At Their Most Vulnerable: The Rise of Crisis Pregnancy Centers

Public hospital closures in historically Black neighborhoods in Washington, D.C. have left the most vulnerable communities at the mercy of fake abortion clinics

McKenzie Beard

This story first appeared in the Fall 2019 print edition of AWOL.

It’s a quiet Tuesday afternoon in Capitol Hill and a woman stands in front of a brick building painted white with a forest green trim. Her stomach hangs low over her waist band and a toddler cries at her feet. 

There’s a phone number scrawled onto a Post-it note that’s stuck on the front door. She punches the number into a flip phone and waits. The doors are always locked at Capitol Hill Crisis Pregnancy Center — but there are no protesters wielding signs or shouting obscenities at the women who walk into this clinic. 

CHCPC is just one of many faith-based organizations in D.C. that advertises free and confidential services to women experiencing an unintended pregnancy. However, despite its name, CHCPC isn’t a medical provider at all. 

“Crisis pregnancy centers are fake clinics that tend to pose themselves as real abortion providers,” said Caitlin Blunnie, the organizing lead at Reproaction, a national reproductive justice organization that uses direct action to increase abortion access. 

Reproaction has been at the forefront of strikes, public demonstrations and protests for reproductive justice across the country. Today, Reproaction is one of the most engaged organizations in the fight for holding fake pregnancy clinics responsible.  

“They advertise free pregnancy testing, counseling for abortion, free ultrasounds, and a number of other services that on the outside make them look like they’re a real abortion provider. In reality, the second that they get folks inside the door the deception begins,” Blunnie said.

Inside CHPC, there is a rack of tiny shoes lined perfectly in a row next to a wall of informative pamphlets. “The First Nine Months” one leaflet reads. On its cover a woman holds her stomach and smiles. Another, printed in bold black and red ink, warns of the health and safety issues of abortions.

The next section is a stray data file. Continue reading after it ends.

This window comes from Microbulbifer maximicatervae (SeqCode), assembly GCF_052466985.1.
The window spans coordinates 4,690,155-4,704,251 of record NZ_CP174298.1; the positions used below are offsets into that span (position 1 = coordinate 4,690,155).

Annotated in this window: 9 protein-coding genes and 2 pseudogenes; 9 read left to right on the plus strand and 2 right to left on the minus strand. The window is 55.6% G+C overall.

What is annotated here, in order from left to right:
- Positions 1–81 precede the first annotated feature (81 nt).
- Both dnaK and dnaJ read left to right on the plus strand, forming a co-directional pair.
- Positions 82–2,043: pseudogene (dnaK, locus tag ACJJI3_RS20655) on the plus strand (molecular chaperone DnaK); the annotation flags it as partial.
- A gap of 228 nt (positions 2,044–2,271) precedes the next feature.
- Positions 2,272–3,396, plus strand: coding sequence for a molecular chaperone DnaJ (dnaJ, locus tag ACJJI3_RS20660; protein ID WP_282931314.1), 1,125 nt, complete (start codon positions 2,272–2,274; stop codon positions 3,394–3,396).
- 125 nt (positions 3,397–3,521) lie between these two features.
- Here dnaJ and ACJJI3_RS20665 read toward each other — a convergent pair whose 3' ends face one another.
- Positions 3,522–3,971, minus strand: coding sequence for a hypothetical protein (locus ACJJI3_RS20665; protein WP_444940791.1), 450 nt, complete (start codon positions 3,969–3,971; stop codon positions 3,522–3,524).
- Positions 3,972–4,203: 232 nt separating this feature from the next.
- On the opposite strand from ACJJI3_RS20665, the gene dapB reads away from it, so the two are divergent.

The National Abortion and Reproductive Rights Action League, Pro-Choice America, lists some of these methods of deceit, saying CPCs use these tactics to deter women from seeking an abortion. This includes methods like providing medically inaccurate mental health and abortion information, shaming, manipulation and forcing women to view anti-abortion films, slideshowsand photos. 

In 2018, the U.S. Supreme Court ruled in a 5-4 decision that unlicensed centers are not required to post their medical status at their facilities on the grounds of the First Amendment. There were no postings outside, inside, or on the website of the CHCPC. 

“A lot of crisis pregnancy centers, including CHCPC, look as though they are a community business. In reality, they are often linked to larger faith clinic networks,” Blunnie said.

Janet Durig, executive director of CHCPC, said that all of the information that clients receive is factual, and that the clinic obtains its handouts from organizations like Heartbeat International. 

Heartbeat International is one of the three major faith-based, pro-life networks operating in the U.S.. The agency provides free anti-choice materials and trainings for its affiliates. 

“It’s very strategic to look as though the clinics are just groups of nice-looking older women who are trying to help other women,” Blunnie said. “In reality, though, this is something the pro-life movement has been using as a tool to trick vulnerable people.”

Lisa Loving, now in her 50s, looked back on her experience with a crisis pregnancy center and said she wishes she knew then what she knows now.

“I had unprotected sex with my boyfriend when I was 16 years old and had a feeling I was pregnant,” Loving said. 

Loving’s older sister had gotten pregnant young as well, and decided to keep the baby. But that wasn’t the future Loving had envisioned for herself. She knew that what she wanted was an abortion, but what she needed was help.